Zimbabwe Population 2017
Zimbabwe is a landlocked country in southern Africa bordered by South Africa to the south. There are 16 official languages in Zimbabwe. The 2017 population is estimated at 16.53 million, an increase from the 2013 estimate of 14.09 million, and the country ranks 71st in the world. It's also relatively sparsely populated with only 26 people per square kilometer.
In 2006, Zimbabwe had the lowest life expectancy in the world, and an alarming HIV rate. It's estimated 14% of people between 15-49 are infected, with 21% of women infected with HIV.
Bantu-speaking ethnic groups account for 98% of Zimbabwe's population. The largest group is the Shona, comprising 70%, followed by the Ndebele at 20%. The Ndebele are descendants of the Zulu migrations during the 19th century and the tribes with which they intermarried. It's estimated that about 1 million Ndebele have left Zimbabwe in the last 5 years. There are also other Bantu ethnic groups, including Venda, Tonga, Shangaan, Nambya and Kalanga.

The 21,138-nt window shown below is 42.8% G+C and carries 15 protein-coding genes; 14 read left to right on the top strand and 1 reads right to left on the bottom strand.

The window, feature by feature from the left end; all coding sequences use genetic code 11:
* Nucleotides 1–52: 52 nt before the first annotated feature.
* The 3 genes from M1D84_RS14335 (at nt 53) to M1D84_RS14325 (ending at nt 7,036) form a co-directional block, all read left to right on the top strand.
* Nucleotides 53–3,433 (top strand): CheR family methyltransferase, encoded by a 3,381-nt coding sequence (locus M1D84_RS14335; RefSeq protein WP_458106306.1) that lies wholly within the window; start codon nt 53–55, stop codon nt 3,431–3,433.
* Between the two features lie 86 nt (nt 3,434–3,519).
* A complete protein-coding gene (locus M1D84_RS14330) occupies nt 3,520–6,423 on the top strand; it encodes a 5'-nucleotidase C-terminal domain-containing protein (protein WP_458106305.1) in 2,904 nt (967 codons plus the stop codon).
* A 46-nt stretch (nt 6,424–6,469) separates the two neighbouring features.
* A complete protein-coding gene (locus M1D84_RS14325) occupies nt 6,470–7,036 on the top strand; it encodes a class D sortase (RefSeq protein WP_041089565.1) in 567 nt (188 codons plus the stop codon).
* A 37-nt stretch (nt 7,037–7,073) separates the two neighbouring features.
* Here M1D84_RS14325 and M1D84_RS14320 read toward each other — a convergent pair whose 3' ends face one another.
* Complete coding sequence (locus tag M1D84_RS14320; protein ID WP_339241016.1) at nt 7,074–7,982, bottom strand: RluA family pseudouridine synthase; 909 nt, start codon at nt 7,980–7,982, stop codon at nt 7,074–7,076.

White Zimbabweans account for less than 1% of the country's population, and most are of British origin with small numbers of Greek, Portuguese, French and Dutch. In 1975, the white population reached a peak at 4.3%. Mixed race people account for 0.5% of the population.
Zimbabwe has only one city with a population over 1 million: Harare, with 1.56 million people. The next largest city is Bulawayo at 703,000. By 2020, it's estimated Zimbabwe's population will exceed 15 million.
Source: Andrew Balet